Two subjects have dominated my Facebook news feed lately. The first, prevalent among my American friends both in the United States and abroad, has been a discussion and analysis of the presidential election. The second, much more prevalent among my Israeli friends (including those abroad) has been the treatment of African migrants trying to reach Israel.
Both of these topics have a strong Jewish element to them. The refugee question, of course, has to do with the State of Israel, and whether or not the state is living by its Jewish values. Those who claim that Israel must accept the African migrants base their arguments on quotations from the Torah and a comparison to recent Jewish history. Those against argue that admitting hundreds of thousands of Africans to Israel would be detrimental to the Jewish state. A rare few even suggest that our Jewish values can be a resource to these asylum seekers on their way to a new home.
While the link to Judaism might be clear for the refugee issue, it is less obvious for that of the U.S. presidential election. But it is precisely this time of year that the U.S. election has a decidedly Jewish tone. Not because of the discussions on Iran, not because of the question of Jerusalem in the political platform, but because of the nature of the debate. By analyzing the state of the nation over the last four years, Americans are simply engaging in “heshbon nefesh,” an accounting of the soul, as is customary for Jews to do in the days leading up to Rosh Hashanah.
Unfortunately, this heshbon nefesh is lacking from much of the discourse around the question of Africans trying to enter Israel. People on all sides of the argument make very cogent arguments, but they inevitably end with an accusatory finger toward somebody else. The question often ends with, “Why doesn’t the world look at Egypt?” or “How could the Israeli government behave this way?”
While the arguments have their logic, they could benefit from some true soul searching. With the High Holy Days fast approaching, Jews are reciting penitential prayers, reminding ourselves out loud of our sins so that we can strive to move beyond them. We focus on our own sins, not those of others - even when we know that others do wrong. We also pray in the first person plural, recognizing that we must take responsibility for the shortcomings of other community members.
While the question of African migrants has largely resulted in pointing fingers, there was one recent incident in which heshbon nefesh played a large and impressive role. On September 4, Israelis woke up to the disturbing news that a monastery at Latrun, between Jerusalem and Tel Aviv, had been vandalized and nearly burned to the ground. The attack had been a so-called “price tag” attack, in retaliation for the evacuation of the Migron outpost in the West Bank two days earlier, and was presumably perpetrated by young right-wing extremists.
At least in my circles, there was little debate over this incident. People across religious and political spectrums condemned the attack; Prime Minister Benjamin Netanyahu denounced it immediately, while a group of Haredi rabbis visited the monastery to show solidarity. However, there was a clear sense that others had also committed this crime, a sense that regular Israelis were so distant from this hate.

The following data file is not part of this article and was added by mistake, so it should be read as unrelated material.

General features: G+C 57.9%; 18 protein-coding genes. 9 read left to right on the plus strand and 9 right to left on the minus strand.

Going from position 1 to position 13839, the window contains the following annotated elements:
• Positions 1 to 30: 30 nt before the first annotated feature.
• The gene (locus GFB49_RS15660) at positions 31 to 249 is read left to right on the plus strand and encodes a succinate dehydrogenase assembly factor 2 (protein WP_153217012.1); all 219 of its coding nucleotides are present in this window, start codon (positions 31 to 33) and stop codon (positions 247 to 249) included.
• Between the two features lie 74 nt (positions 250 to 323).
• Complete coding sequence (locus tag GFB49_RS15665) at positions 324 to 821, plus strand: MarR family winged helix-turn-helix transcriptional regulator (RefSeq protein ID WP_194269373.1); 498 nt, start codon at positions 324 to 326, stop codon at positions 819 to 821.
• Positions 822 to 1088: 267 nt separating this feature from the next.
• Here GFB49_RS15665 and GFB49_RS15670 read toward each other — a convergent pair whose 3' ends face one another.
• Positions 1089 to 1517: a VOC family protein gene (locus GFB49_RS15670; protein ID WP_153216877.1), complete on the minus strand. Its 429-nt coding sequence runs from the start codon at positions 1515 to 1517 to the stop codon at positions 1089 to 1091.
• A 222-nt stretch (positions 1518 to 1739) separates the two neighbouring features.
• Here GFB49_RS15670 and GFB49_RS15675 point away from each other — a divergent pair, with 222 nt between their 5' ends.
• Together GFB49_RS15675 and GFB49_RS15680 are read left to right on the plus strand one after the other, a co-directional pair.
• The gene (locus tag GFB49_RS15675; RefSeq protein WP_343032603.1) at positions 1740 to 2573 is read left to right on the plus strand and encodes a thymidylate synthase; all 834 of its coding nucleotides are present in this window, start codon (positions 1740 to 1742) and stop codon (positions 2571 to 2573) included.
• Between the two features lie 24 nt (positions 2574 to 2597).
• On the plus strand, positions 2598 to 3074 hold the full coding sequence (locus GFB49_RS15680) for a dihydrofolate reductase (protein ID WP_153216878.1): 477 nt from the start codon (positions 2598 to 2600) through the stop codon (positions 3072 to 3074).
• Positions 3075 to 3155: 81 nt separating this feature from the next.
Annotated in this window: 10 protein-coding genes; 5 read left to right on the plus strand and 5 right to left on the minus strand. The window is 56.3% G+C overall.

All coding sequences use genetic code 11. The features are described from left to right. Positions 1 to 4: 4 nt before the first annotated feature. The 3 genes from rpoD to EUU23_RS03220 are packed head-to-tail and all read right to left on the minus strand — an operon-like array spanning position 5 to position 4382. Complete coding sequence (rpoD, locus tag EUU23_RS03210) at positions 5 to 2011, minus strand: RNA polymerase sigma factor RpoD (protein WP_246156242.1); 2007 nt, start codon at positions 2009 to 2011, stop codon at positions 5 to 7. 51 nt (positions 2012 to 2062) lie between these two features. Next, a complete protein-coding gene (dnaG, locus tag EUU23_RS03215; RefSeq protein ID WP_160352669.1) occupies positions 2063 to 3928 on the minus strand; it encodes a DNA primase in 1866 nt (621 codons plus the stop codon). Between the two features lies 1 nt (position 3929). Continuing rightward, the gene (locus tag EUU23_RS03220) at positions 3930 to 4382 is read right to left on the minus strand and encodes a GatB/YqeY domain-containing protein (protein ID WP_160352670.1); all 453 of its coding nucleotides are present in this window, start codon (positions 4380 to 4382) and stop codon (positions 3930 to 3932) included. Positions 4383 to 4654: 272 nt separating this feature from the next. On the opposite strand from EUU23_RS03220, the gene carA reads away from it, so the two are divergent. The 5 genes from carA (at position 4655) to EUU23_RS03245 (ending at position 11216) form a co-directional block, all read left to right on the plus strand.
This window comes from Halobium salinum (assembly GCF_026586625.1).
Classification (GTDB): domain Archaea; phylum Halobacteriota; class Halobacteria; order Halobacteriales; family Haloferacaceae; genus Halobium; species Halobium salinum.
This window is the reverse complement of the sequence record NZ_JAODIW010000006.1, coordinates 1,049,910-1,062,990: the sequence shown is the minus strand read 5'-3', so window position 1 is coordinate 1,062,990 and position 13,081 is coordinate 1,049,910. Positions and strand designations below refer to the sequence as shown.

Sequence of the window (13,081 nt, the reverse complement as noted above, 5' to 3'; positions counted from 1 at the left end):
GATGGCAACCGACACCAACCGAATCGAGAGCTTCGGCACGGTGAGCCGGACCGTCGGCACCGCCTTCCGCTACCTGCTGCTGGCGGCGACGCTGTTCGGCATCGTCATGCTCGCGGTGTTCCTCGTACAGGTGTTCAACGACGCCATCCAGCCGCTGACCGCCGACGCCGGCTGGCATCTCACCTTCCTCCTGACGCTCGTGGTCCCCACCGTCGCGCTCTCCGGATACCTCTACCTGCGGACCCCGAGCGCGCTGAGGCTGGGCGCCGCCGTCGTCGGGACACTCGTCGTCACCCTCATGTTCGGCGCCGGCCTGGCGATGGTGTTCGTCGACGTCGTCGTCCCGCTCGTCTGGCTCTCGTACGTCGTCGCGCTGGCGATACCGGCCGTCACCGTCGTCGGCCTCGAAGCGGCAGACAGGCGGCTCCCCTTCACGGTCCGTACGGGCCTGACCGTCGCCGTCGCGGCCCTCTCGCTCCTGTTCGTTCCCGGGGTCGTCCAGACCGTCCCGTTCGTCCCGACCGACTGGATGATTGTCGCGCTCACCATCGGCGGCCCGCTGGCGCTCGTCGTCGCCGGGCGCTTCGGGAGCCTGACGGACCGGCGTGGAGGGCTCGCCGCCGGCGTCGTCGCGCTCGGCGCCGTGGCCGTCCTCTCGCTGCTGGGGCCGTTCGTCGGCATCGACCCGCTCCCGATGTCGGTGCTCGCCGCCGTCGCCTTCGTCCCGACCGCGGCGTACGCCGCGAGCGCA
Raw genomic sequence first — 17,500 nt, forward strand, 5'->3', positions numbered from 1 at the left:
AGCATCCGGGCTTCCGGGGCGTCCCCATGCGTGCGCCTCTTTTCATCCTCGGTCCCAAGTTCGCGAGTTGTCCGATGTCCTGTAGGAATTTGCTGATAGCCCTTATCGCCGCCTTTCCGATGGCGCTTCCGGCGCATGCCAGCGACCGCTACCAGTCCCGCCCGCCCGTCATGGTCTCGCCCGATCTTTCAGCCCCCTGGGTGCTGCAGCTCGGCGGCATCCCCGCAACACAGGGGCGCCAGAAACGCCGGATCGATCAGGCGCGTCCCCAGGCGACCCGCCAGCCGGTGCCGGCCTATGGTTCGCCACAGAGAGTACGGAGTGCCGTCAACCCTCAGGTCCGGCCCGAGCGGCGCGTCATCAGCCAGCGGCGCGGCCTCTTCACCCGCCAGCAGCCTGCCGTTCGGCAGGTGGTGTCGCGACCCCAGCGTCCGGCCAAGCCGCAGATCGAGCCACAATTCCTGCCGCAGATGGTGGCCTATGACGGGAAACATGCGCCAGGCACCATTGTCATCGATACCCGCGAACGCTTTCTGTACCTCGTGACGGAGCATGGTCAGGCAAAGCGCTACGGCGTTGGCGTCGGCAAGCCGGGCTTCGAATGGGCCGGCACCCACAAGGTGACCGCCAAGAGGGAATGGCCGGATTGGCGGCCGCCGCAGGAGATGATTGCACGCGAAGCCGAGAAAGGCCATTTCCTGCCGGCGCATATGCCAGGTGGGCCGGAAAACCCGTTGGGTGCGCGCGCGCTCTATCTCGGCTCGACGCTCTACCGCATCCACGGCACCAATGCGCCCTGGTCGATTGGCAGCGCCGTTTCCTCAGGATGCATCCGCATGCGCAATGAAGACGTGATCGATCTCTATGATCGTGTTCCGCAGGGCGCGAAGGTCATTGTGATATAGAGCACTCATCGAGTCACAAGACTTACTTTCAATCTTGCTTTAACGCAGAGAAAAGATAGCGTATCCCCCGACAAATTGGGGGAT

The evening after the attack, I had the privilege of visiting the monastery as part of a group of Jews, Christians, and Muslims who came to support the residents of Latrun. I came as a representative of the Masorti (Conservative) movement, joined by many of our rabbinic and non-rabbinic leaders, and alongside us stood Reform and Orthodox rabbis as well. All of us agreed that the violent act against the church had no place in our religion.
But what impressed me most about the evening was not just the show of solidarity among people of different faiths and different expressions of faith, but the expression of collective responsibility. Many speakers mentioned that all of Israeli society needs to look at ourselves, see where we went wrong, and make sure these acts do not happen again. In short, the attendees were asked to do heshbon nefesh, and we collectively asked for atonement for the sins that we all had committed.
This year, as I lead my community in services for the High Holidays, I will be including special confessionals included in the Selichot service provided by the Masorti movement. These confessionals, called the “Societal Accounting of the Soul” call us on to look at our society and see where we need improvement. My hope is that all of Israeli society and the worldwide Jewish community will join me, and, together, we may turn our prayers into action.
Arie Hasit, a student at the rabbinical seminary of Machon Schechter, serves as the spiritual leader for NOAM- the youth wing of the Masorti Movement in Israel. He lives in Jerusalem.
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